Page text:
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NetBSD 6.1.5 - man page for module_hold (netbsd section 9)

MODULE(9)			  BSD Kernel Developer's Manual 			MODULE(9)

     module, module_load, module_autoload, module_unload, module_init_class, module_hold,
     module_rele, module_find_section -- kernel module loader

     #include <sys/module.h>

     MODULE(class, name, required);

     module_load(const char *name, int flags, prop_dictionary_t props, modclass_t class);

     module_autoload(const char *name, modclass_t class);

     module_unload(const char *name);

     module_init_class(modclass_t class);

     module_hold(const char *name);

     module_rele(const char *);

     module_find_section(const char *, void **, size_t *);





     Modules are sections of code that can be independently linked and selectively loaded into or
     unloaded from a running kernel.  This provides a mechanism to update the module without hav-
     ing to relink the kernel and reboot.  Modules can be loaded from within the kernel image,
     provided by the boot loader, or loaded from the file system.

     Two data types are relevant for module:

	   1.	The module_t type provides storage to describe a module.

	   2.	The modinfo_t type resides within the module itself, and contains module header

     The module subsystem is protected by the global kernconfig_mutex.

     MODULE(class, name, required)
	   The MODULE() macro creates and initializes a modinfo_t structure.  In addition to the
	   explicit arguments, the MODULE() macro creates a reference to the module's modcmd()
	   function.  This function is defined as:

		 int	 modcmd(modcmd_t cmd, void *data)

	   The cmd argument requests one of the following operations:

		 MODULE_CMD_INIT	Perform module-specific initialization when the module is

		 MODULE_CMD_FINI	Perform module-specific clean-up before the module is

		 MODULE_CMD_AUTOUNLOAD	Notify the module that it is about to be unloaded.

		 MODULE_CMD_STAT	Request the module to provide status information (not
					currently implemented).

	   All modules' modcmd() functions must implement the MODULE_CMD_INIT and MODULE_CMD_FINI
	   commands.  The other commands are optional, and should return ENOTTY if not imple-

	   For the MODULE_CMD_INIT command, the data argument is used to pass a pointer to the
	   module's prop_dictionary(3).  For the MODULE_CMD_STAT command, the data argument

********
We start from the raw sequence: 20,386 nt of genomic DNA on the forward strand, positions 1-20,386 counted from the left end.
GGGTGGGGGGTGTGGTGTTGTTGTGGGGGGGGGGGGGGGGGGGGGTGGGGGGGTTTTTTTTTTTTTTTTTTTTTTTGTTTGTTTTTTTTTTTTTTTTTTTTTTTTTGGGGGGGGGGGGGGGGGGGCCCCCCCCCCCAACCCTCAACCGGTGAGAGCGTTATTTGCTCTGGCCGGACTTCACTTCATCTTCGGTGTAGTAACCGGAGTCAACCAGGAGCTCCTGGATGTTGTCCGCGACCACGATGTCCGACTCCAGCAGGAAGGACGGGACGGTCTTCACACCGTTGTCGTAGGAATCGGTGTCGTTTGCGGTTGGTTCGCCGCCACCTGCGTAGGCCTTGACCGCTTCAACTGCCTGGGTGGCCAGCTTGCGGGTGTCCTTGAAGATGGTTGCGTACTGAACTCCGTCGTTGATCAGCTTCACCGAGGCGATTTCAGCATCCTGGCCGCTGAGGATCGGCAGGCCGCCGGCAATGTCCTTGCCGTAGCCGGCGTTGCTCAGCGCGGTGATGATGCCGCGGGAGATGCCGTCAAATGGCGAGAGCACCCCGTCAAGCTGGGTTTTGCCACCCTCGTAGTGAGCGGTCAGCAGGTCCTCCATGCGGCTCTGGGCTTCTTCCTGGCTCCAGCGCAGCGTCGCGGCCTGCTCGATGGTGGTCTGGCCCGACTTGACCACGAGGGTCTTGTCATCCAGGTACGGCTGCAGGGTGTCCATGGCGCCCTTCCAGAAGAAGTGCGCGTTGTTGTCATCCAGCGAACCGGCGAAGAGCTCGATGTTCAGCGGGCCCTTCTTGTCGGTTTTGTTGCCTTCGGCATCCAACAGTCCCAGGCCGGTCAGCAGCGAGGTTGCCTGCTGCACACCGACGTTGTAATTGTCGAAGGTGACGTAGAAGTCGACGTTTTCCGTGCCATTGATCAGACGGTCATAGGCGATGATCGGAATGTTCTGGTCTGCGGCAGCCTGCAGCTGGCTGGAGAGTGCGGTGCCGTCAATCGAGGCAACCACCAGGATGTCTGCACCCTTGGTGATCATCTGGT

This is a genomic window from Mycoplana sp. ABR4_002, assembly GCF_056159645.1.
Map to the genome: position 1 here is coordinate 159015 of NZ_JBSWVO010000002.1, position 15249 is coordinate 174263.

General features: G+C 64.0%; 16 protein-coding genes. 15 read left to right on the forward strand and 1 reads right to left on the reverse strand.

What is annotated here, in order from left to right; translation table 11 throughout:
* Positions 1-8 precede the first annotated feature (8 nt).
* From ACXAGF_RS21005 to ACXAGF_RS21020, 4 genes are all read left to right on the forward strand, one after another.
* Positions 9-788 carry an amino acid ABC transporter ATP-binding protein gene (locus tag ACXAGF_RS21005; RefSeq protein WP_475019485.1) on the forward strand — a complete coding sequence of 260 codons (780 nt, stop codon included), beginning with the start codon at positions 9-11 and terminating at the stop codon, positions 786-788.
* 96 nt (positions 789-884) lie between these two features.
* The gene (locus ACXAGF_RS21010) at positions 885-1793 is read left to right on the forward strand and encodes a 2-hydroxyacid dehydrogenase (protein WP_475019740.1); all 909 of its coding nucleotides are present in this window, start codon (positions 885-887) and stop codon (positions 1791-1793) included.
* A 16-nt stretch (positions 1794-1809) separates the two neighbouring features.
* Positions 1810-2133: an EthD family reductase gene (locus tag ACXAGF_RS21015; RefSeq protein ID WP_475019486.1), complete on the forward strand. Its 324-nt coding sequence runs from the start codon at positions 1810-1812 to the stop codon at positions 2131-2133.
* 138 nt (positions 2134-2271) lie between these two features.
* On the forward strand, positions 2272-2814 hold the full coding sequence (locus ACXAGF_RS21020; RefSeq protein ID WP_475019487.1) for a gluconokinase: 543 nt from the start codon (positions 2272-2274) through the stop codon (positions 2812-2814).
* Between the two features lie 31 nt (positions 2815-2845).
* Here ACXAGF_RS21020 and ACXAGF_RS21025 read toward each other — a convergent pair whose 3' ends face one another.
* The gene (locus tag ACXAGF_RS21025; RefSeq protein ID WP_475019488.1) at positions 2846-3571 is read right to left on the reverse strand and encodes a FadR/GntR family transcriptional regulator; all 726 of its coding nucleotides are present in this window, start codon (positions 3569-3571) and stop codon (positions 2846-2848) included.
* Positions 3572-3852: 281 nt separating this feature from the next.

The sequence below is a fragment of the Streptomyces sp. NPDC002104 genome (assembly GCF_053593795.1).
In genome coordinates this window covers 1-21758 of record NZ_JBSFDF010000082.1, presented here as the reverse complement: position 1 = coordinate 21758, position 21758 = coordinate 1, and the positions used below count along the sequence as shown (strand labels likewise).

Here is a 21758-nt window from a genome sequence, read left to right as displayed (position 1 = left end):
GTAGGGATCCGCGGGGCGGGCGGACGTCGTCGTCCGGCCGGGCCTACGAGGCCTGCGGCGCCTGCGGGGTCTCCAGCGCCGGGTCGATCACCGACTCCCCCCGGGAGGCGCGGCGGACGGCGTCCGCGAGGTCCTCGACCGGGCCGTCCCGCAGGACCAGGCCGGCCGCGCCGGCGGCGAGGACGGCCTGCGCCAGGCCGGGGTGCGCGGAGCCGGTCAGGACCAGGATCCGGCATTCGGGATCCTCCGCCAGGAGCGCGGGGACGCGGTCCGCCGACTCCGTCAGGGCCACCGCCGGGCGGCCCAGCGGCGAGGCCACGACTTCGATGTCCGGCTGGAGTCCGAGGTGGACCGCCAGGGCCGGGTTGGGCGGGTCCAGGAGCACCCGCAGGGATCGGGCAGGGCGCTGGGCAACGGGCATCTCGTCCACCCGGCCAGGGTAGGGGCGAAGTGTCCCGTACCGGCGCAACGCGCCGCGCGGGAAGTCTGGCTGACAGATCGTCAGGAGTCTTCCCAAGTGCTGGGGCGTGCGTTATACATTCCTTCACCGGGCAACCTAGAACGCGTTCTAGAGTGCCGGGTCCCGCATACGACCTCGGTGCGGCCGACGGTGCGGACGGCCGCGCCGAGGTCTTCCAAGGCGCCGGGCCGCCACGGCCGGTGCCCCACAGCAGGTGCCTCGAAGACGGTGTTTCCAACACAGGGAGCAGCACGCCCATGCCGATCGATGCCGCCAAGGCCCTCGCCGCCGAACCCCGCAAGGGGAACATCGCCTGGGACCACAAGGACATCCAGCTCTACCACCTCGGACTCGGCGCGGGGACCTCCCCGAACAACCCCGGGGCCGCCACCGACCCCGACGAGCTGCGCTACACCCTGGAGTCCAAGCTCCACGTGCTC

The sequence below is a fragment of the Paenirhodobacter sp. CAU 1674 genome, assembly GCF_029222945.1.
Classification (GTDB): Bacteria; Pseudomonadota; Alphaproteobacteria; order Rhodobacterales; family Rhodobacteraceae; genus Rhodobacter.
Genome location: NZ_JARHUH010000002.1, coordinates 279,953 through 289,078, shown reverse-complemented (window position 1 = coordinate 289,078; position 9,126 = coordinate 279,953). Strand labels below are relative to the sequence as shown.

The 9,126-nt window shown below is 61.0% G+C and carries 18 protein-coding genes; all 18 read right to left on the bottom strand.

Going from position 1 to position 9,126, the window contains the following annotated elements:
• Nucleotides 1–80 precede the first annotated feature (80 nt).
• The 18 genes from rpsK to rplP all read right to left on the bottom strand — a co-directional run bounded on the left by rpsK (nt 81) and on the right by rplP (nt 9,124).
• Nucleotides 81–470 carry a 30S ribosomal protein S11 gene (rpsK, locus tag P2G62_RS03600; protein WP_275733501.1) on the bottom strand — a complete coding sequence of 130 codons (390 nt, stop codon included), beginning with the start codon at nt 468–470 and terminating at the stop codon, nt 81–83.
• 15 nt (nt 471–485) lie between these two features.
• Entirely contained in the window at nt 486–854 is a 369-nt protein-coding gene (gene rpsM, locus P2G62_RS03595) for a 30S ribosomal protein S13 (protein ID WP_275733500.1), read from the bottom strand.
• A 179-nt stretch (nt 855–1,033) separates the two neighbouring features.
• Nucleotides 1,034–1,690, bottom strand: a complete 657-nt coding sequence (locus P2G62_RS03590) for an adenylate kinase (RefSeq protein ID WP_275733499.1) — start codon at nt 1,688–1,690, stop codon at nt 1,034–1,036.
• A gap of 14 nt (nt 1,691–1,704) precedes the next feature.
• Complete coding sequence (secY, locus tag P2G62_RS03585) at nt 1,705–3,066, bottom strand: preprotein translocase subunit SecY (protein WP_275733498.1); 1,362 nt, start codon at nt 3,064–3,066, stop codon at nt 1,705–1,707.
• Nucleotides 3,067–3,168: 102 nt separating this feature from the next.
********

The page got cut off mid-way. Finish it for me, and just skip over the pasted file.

points to a buffer where the status information should be placed.

	   The __link_set mechanism is used to enable the module subsystem to locate the
	   modinfo_t structure.

     module_load(name, flags, props, class)
	   Load a module, link it into the running kernel, and call the module's modcmd() routine
	   with a cmd argument of MODULE_CMD_INIT.  If the specified module requires other mod-
	   ules, they are loaded first; if any required module cannot be loaded or if any of
	   their modcmd() control routines returns a non-zero status, loading of this module and
	   the specific required module will fail.  The required modules are marked for automatic
	   unloading.  Thus, if the loading of the module failed, the required modules will be
	   automatically unloaded after a short delay.

	   The loader will look first for a built-in module with the specified name that has not
	   been disabled (see module_unload() below).  If a built-in module with that name is not
	   found, the list of modules prepared by the boot loader is searched.	If the named mod-
	   ule is still not found, an attempt is made to locate the module within the file sys-
	   tem, provided it has been mounted by the initialization code.

	   The flags argument can include:

		 MODCTL_NO_PROP     When loading a module from the file system, do not attempt to
				    locate a corresponding prop_dictionary file.

		 MODCTL_LOAD_FORCE  Force loading of disabled built-in modules and modules built
				    for a different version of the operating system.

	   The props argument points to an externalized property list which is passed to the mod-
	   ule's modcmd() routine.  If a module is being loaded from the file system, and the
	   MODCTL_NO_PROP flag is not set, the system searches for a file with the same name as
	   the module file, but with the suffix ``.plist''.  If this file is found, the prop_dic-
	   tionary it contains is loaded and merged with the prop_dictionary from the props argu-

	   The class argument can be any of:

		 MODULE_CLASS_DRIVER	Device driver
		 MODULE_CLASS_EXEC	Executable image handler
		 MODULE_CLASS_MISC	Miscellaneous module
		 MODULE_CLASS_SECMODEL	Security model (see secmodel(9) for more details)
		 MODULE_CLASS_VFS	Virtual file system

	   If the class is not MODULE_CLASS_ANY, the class of the module being loaded must match
	   the requested class.  Except when verifying a module's class when it is being loaded,
	   module classes other than MODULE_CLASS_SECMODEL are transparent to the module subsys-
	   tem.  They are provided only for the benefit of the subsystem's clients.  Modules with
	   class MODULE_CLASS_SECMODEL are automatically registered with secmodel_register()
	   after being successfully loaded, and automatically deregistered with
	   secmodel_deregister() when being unloaded.

	   The module_load() routine is primarily intended as the implementation of the
	   MODCTL_LOAD option of the modctl(2) system call.

     module_autoload(name, class)
	   Auto-load a module, making it available for automatic unloading.  The name and class
	   arguments are the same as for the module_load() routine.

	   The module subsystem uses a kernel thread to attempt to automatically unload modules a
	   short time (currently, 10 seconds) after being loaded by module_autoload().	Before